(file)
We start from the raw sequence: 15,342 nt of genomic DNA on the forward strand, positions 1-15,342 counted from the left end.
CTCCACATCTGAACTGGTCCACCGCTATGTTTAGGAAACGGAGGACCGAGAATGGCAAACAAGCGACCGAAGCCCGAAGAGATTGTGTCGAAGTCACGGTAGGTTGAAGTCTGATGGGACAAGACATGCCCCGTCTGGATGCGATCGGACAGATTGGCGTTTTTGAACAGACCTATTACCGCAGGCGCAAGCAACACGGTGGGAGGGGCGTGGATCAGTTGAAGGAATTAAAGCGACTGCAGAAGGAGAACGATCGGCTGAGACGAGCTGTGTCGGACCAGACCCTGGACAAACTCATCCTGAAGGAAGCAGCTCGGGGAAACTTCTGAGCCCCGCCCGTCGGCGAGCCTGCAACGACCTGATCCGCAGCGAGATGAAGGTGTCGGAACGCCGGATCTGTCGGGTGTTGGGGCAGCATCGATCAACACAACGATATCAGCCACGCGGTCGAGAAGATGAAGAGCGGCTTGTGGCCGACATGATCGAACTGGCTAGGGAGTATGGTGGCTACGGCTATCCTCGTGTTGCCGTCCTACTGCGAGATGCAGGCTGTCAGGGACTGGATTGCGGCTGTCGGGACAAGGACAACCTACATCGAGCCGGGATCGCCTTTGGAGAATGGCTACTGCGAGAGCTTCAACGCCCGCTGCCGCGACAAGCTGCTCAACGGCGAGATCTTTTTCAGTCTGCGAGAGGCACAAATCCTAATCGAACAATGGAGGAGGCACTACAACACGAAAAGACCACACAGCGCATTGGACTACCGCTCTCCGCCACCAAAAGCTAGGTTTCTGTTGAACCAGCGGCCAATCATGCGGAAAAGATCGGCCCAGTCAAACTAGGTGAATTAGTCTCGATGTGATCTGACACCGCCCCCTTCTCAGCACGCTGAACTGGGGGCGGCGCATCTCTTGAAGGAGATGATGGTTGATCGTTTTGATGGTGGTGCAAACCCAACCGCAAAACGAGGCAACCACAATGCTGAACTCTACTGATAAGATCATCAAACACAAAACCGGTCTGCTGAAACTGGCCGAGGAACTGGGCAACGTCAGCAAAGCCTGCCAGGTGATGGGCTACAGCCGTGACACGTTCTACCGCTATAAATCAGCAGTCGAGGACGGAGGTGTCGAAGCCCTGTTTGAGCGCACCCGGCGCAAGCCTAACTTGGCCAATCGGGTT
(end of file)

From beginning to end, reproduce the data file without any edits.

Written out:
We start from the raw sequence: 15,342 nt of genomic DNA on the forward strand, positions 1-15,342 counted from the left end.
CTCCACATCTGAACTGGTCCACCGCTATGTTTAGGAAACGGAGGACCGAGAATGGCAAACAAGCGACCGAAGCCCGAAGAGATTGTGTCGAAGTCACGGTAGGTTGAAGTCTGATGGGACAAGACATGCCCCGTCTGGATGCGATCGGACAGATTGGCGTTTTTGAACAGACCTATTACCGCAGGCGCAAGCAACACGGTGGGAGGGGCGTGGATCAGTTGAAGGAATTAAAGCGACTGCAGAAGGAGAACGATCGGCTGAGACGAGCTGTGTCGGACCAGACCCTGGACAAACTCATCCTGAAGGAAGCAGCTCGGGGAAACTTCTGAGCCCCGCCCGTCGGCGAGCCTGCAACGACCTGATCCGCAGCGAGATGAAGGTGTCGGAACGCCGGATCTGTCGGGTGTTGGGGCAGCATCGATCAACACAACGATATCAGCCACGCGGTCGAGAAGATGAAGAGCGGCTTGTGGCCGACATGATCGAACTGGCTAGGGAGTATGGTGGCTACGGCTATCCTCGTGTTGCCGTCCTACTGCGAGATGCAGGCTGTCAGGGACTGGATTGCGGCTGTCGGGACAAGGACAACCTACATCGAGCCGGGATCGCCTTTGGAGAATGGCTACTGCGAGAGCTTCAACGCCCGCTGCCGCGACAAGCTGCTCAACGGCGAGATCTTTTTCAGTCTGCGAGAGGCACAAATCCTAATCGAACAATGGAGGAGGCACTACAACACGAAAAGACCACACAGCGCATTGGACTACCGCTCTCCGCCACCAAAAGCTAGGTTTCTGTTGAACCAGCGGCCAATCATGCGGAAAAGATCGGCCCAGTCAAACTAGGTGAATTAGTCTCGATGTGATCTGACACCGCCCCCTTCTCAGCACGCTGAACTGGGGGCGGCGCATCTCTTGAAGGAGATGATGGTTGATCGTTTTGATGGTGGTGCAAACCCAACCGCAAAACGAGGCAACCACAATGCTGAACTCTACTGATAAGATCATCAAACACAAAACCGGTCTGCTGAAACTGGCCGAGGAACTGGGCAACGTCAGCAAAGCCTGCCAGGTGATGGGCTACAGCCGTGACACGTTCTACCGCTATAAATCAGCAGTCGAGGACGGAGGTGTCGAAGCCCTGTTTGAGCGCACCCGGCGCAAGCCTAACTTGGCCAATCGGGTT